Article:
But if you are like many asylum seekers, you have limited resources. Attorneys can be expensive, and pro bono representation can be difficult to secure. So who really needs an attorney, and who can get by without one?


    If your case is before an Immigration Court, it is best to have a lawyer. Most judges will pressure you to get a lawyer, and they will usually give you an extension of time to find an attorney. Court cases are adversarial, which means that if the ICE attorney aggressively opposes relief, it can be very difficult—even for an applicant with a strong case—to effectively present his case, avoid any pitfalls, and obtain a grant.


    For applicants whose cases are before the Asylum Office, the story is a bit less clear-cut. Asylum Office cases are (supposedly) non-adversarial. The procedural requirements are generally (but not always) less stringent. Many people prepare their cases and attend the asylum interview without the help of a lawyer (some use paid “translators,” with mixed degrees of success), and there are many examples of pro se (unrepresented) applicants who receive asylum. There are, however, some red flags, which, if present, militate in favor of hiring an attorney.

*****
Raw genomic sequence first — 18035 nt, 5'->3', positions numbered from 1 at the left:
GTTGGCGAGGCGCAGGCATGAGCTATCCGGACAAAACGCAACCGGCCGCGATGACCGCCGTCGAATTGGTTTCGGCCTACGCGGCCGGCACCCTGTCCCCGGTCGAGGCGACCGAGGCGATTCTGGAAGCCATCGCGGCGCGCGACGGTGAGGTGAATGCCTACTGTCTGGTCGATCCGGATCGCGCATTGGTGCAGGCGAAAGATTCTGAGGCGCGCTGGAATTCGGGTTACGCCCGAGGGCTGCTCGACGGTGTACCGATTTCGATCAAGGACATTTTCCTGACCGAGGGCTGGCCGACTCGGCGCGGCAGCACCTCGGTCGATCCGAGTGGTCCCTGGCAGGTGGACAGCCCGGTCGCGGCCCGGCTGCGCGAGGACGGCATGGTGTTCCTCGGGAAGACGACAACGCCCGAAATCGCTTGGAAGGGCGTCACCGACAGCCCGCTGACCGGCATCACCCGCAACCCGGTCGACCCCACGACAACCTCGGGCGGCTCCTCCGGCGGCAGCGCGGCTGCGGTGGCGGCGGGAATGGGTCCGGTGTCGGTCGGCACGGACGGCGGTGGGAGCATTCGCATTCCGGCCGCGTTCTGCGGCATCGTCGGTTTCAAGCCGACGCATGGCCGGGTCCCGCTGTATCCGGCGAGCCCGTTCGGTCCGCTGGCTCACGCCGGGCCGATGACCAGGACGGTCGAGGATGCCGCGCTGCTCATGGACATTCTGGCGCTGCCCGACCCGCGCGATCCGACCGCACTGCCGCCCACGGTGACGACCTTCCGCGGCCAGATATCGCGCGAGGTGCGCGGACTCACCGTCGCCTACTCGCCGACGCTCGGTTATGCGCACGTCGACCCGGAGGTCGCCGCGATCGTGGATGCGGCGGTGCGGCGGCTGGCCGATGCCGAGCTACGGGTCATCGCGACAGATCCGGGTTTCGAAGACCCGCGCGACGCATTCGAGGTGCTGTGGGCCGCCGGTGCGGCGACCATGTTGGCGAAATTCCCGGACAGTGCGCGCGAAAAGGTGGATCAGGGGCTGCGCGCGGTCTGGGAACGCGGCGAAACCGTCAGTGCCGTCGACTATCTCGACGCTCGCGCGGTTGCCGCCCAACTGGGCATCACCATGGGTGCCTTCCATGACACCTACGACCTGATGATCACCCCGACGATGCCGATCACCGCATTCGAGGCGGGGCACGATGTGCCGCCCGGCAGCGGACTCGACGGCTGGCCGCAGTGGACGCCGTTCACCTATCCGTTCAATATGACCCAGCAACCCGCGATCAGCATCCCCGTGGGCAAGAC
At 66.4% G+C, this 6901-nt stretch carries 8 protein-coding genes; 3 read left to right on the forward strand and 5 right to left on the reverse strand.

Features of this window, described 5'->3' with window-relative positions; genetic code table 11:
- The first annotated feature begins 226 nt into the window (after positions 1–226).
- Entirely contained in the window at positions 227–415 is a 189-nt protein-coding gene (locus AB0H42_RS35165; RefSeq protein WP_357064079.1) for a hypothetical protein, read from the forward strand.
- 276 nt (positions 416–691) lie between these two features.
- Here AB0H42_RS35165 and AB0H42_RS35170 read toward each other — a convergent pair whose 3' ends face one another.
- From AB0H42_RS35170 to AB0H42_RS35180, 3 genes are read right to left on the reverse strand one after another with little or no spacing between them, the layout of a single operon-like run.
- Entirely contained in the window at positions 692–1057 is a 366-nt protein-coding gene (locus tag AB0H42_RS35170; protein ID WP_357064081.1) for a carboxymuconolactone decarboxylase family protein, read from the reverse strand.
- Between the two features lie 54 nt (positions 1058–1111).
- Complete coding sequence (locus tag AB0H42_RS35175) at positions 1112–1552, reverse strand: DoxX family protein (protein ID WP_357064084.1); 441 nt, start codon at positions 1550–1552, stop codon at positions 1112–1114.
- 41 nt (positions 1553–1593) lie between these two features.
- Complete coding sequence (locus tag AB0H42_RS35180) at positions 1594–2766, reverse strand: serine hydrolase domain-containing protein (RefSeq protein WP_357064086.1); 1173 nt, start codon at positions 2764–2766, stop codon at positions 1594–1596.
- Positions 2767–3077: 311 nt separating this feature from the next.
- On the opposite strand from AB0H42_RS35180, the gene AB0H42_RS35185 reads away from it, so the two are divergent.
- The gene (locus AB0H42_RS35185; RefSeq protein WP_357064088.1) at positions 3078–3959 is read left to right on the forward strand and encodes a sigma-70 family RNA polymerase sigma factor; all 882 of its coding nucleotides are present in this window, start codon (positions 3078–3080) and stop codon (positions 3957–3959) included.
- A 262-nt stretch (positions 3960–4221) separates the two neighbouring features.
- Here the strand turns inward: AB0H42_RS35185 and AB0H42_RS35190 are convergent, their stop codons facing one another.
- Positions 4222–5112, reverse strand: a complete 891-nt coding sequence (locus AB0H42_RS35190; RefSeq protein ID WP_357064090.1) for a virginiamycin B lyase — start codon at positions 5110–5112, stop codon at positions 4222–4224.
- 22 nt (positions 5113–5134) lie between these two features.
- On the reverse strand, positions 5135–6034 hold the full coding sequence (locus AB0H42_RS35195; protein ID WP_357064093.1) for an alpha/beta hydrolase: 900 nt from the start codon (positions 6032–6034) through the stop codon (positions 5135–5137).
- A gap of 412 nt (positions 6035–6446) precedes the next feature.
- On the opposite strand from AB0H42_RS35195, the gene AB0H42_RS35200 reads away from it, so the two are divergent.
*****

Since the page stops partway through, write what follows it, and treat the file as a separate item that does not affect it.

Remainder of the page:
Asylum applications may be denied if they are not filed within one year of the alien’s arrival in the U.S. There are exceptions to this rule, but if you are filing for asylum more than a year after you’ve come to the United States, it is a good idea to have an attorney.


    Asylum applications can also be denied if the applicant has been convicted of a crime, or if the applicant “persecuted” others in her home country (or elsewhere). If you’ve been convicted of a crime, or if you fall into a category where the U.S. government might suspect you of persecuting others (such as police officers, members of the military, members or supporters of armed groups), you should have a lawyer.